Deimos-One Announces Reusability Plans For Stratospheric Robot

Deimos-One, a leading aerospace and defense technology company, has announced its plans to recover and re-fly its stratospheric robot payload. The move aims to enable Deimos-One to increase launch frequency by eliminating the need to build a new first stage for every mission, improving efficiency and launch frequency.

Work on Deimos-One’s first stage reuse program began in early 2020, and the company recently completed the first flight test, confirming near-space Earth observation as well as suborbital and deep space usage for the platform.

The company plans to implement the reuse of the system in multiple phases. The first phase will see Deimos-One attempt to recover the UAV from the ocean and have it shipped back to the Deimos-One Production Complex for refurbishment. The second phase will see Vulcan attempt to autonomously land in a pre-designated zone. Deimos-One plans to begin first stage recovery attempts in the coming year.

A major step towards Deimos-One’s reusability plans was completed on the company’s most recent launch, Mission 89P13, which launched on 30 December from Launch Complex 1 in Southern Nevada.

The launch vehicle carried critical instrumentation and experiments that provided valuable data to inform development efforts for Deimos-One’s recently announced plans for the recovery and re-use of the first stage. All parts were recovered, and Deimos-One plans to reuse them in future flights.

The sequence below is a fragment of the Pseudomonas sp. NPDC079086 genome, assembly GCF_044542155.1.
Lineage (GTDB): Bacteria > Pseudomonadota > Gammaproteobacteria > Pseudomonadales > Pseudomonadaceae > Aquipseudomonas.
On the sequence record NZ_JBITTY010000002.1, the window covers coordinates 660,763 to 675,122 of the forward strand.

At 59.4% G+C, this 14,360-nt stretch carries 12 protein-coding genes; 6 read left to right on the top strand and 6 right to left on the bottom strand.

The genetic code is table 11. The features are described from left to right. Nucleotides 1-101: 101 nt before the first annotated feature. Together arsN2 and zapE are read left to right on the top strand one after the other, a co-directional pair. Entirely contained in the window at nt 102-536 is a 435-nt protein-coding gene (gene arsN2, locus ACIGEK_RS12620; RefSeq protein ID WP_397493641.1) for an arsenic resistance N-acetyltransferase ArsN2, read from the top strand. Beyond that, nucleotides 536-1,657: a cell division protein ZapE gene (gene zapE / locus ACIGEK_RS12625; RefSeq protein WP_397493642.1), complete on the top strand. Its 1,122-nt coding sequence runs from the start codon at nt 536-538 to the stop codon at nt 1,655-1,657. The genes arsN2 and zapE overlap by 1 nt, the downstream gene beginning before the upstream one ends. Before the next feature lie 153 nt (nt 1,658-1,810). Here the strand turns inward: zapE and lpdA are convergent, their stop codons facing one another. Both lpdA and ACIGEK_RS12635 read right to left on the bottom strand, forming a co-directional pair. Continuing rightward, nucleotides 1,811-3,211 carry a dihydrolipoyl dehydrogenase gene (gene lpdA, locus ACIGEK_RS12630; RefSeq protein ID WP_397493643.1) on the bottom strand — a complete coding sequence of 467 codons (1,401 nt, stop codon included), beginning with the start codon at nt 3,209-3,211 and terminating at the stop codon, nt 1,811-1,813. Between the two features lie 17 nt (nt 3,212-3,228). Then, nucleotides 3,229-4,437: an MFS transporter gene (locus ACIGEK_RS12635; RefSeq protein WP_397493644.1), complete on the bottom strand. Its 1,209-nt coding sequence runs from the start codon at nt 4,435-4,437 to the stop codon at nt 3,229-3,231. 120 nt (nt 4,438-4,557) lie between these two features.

The next mission, scheduled for launch in March, will carry more sophisticated recovery instrumentation.

Deimos-One Co-Founder and CEO Jamin Thompson says reusing the Vulcan launch vehicle will enable Deimos-One to reduce production time and costs, as well as increase launch frequency.

“We started this company with a vision, and from the very first day we opened our doors our mission has been to make access to space not only affordable, but also a whole lot simpler. Reusing a launch vehicle is a complex challenge, but we are developing and testing technology that will make autonomous landing and recovery very possible. We are incredibly excited to put that technology to the test with a stage recovery attempt in the coming year. That said, these are very difficult problems to solve, and as an industry I believe we have reached a point where a lot of the research and work being done in aerospace sounds like science fiction – but it’s only science fiction until someone actually solves the problem. Then it’s reality. With Vulcan, we are demonstrating that suborbital and deep space missions can be launched quickly and safely from stratospheric levels of 100,000 feet or more, making the deployment of scientific research, surface imaging, and tactical communications missions a lot faster, more cost-effective and efficient.